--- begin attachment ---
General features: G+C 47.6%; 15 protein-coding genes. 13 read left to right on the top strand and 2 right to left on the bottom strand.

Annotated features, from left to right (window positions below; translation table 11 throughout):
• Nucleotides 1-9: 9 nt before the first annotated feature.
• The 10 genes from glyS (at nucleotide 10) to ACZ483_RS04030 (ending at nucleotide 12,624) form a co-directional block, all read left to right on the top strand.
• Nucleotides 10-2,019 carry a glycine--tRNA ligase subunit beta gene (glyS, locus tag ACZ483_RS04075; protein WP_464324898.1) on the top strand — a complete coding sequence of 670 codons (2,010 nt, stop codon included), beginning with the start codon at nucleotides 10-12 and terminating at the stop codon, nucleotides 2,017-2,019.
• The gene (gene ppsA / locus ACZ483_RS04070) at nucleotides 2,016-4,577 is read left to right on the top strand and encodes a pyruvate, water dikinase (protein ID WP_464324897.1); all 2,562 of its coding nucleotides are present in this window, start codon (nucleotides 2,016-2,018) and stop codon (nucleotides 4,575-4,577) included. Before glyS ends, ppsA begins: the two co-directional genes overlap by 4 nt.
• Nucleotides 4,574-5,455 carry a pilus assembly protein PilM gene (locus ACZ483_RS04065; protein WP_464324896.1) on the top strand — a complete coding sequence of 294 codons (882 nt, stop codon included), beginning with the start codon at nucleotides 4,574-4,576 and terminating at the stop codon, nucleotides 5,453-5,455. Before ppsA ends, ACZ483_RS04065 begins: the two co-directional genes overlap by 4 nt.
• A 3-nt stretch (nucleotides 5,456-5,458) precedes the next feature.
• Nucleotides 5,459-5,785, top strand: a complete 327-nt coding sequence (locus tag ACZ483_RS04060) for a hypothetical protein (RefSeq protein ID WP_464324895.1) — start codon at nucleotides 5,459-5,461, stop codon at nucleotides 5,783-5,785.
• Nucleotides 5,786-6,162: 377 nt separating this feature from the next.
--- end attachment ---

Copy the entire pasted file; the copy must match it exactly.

General features: G+C 47.6%; 15 protein-coding genes. 13 read left to right on the top strand and 2 right to left on the bottom strand.

Annotated features, from left to right (window positions below; translation table 11 throughout):
• Nucleotides 1-9: 9 nt before the first annotated feature.
• The 10 genes from glyS (at nucleotide 10) to ACZ483_RS04030 (ending at nucleotide 12,624) form a co-directional block, all read left to right on the top strand.
• Nucleotides 10-2,019 carry a glycine--tRNA ligase subunit beta gene (glyS, locus tag ACZ483_RS04075; protein WP_464324898.1) on the top strand — a complete coding sequence of 670 codons (2,010 nt, stop codon included), beginning with the start codon at nucleotides 10-12 and terminating at the stop codon, nucleotides 2,017-2,019.
• The gene (gene ppsA / locus ACZ483_RS04070) at nucleotides 2,016-4,577 is read left to right on the top strand and encodes a pyruvate, water dikinase (protein ID WP_464324897.1); all 2,562 of its coding nucleotides are present in this window, start codon (nucleotides 2,016-2,018) and stop codon (nucleotides 4,575-4,577) included. Before glyS ends, ppsA begins: the two co-directional genes overlap by 4 nt.
• Nucleotides 4,574-5,455 carry a pilus assembly protein PilM gene (locus ACZ483_RS04065; protein WP_464324896.1) on the top strand — a complete coding sequence of 294 codons (882 nt, stop codon included), beginning with the start codon at nucleotides 4,574-4,576 and terminating at the stop codon, nucleotides 5,453-5,455. Before ppsA ends, ACZ483_RS04065 begins: the two co-directional genes overlap by 4 nt.
• A 3-nt stretch (nucleotides 5,456-5,458) precedes the next feature.
• Nucleotides 5,459-5,785, top strand: a complete 327-nt coding sequence (locus tag ACZ483_RS04060) for a hypothetical protein (RefSeq protein ID WP_464324895.1) — start codon at nucleotides 5,459-5,461, stop codon at nucleotides 5,783-5,785.
• Nucleotides 5,786-6,162: 377 nt separating this feature from the next.